Aetolia is a mountainous region of ancient Greece on the north coast of the Gulf of Corinth.
The river Achelous separates Aetolia from Acarnania to the west; on the north it had boundaries with Epirus and Thessaly; on the east with the Ozolian Locrians; and on the south the entrance to the Corinthian Gulf defined the limits of Aetolia.
In classical times Aetolia comprised two parts: Old Aetolia in the west, from the Achelous to the Evenus and Calydon; and New Aetolia or Acquired Aetolia in the east, from the Evenus and Calydon to the Ozolian Locrians. The country has a level and fruitful coastal region, but an unproductive and mountainous interior. The mountains contained many wild beasts, and acquired fame in Greek mythology as the scene of the hunt for the Calydonian Boar.
The peoples known as the Curetes and the Leleges originally inhabited the country, but at an early period Greeks from Elis, led by the mythical Aetolus, set up colonies. The Aetolians took part in the Trojan War, under their king Thoas.
The Aetolians set up a united league in early times, it soon became a powerful military confederation, it had originally been organized during the reign of Philip II by the cities of Aetolia for their mutual benefit and protection, and became a formidable rival to the Macedonian monarchs and the Achaean League. The League was one of the more effective political institutions that was produced in its time.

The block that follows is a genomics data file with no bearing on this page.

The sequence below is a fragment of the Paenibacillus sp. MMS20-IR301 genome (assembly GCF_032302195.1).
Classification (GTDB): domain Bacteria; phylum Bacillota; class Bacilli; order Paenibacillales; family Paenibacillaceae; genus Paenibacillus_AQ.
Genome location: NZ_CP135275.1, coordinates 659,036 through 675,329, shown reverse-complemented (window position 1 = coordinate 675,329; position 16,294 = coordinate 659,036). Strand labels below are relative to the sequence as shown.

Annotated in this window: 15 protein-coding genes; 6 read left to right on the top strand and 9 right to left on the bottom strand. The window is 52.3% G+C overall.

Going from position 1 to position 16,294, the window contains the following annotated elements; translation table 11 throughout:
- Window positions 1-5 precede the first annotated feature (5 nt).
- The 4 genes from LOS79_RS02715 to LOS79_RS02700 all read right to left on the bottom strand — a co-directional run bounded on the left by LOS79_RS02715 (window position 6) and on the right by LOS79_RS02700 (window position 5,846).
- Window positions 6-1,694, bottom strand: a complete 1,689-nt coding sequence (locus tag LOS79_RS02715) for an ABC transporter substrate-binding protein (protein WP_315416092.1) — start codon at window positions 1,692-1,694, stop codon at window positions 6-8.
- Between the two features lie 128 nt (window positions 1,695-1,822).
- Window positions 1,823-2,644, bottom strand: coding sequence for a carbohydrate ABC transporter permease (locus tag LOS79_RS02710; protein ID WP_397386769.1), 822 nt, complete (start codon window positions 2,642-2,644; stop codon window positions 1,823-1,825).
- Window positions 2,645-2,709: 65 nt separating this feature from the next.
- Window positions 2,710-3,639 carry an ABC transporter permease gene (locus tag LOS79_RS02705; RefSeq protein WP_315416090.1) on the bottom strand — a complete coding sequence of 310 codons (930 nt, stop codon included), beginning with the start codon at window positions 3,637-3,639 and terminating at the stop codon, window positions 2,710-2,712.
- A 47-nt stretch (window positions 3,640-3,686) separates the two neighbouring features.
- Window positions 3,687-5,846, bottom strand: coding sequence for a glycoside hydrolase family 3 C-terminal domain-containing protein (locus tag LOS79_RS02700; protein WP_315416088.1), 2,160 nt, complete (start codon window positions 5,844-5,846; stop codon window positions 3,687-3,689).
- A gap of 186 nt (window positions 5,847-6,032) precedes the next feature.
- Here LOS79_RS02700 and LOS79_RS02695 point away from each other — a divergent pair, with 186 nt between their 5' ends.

Unlike Achaea, there was a division between full members of the League and allies over which Aetolia maintained a hegemony. This did however allow Aetolia to maintain a much more genuine democracy and the bi-annual meetings of the League assembly coincided with games so that a far higher proportion of the citizens would have attended in person. The Aetolians took the side of Antiochus III against the Roman Republic, and on the defeat of that monarch in 189 BC, they became virtually the subjects of Rome. Following the conquest of the Achaeans by Mummius in 146 BC, Aetolia became part of the Roman province of Achaea.
Aetolia's reputation has suffered from a rather hostile treatment in the sources. Polybius is considered now to have a heavy anti Aetolian bias due to him having relied on Aetolia's opponent Aratus of Achaea.
During the Middle Ages, Aetolia was part of the Byzantine Empire and later passed to the Turks: after a relatively unsuccessful attempt at colonization they took a token amount of slaves and resources from the region, then departed. Aetolia became part of Greece after the Greek Revolution of 1821. Today Aetolia is the eastern part of the Central Greece prefecture of Aitoloakarnania.
(This article incorporates material from Harry Thurston Peck's Harper's Dictionary of Classical Antiquities (1898).)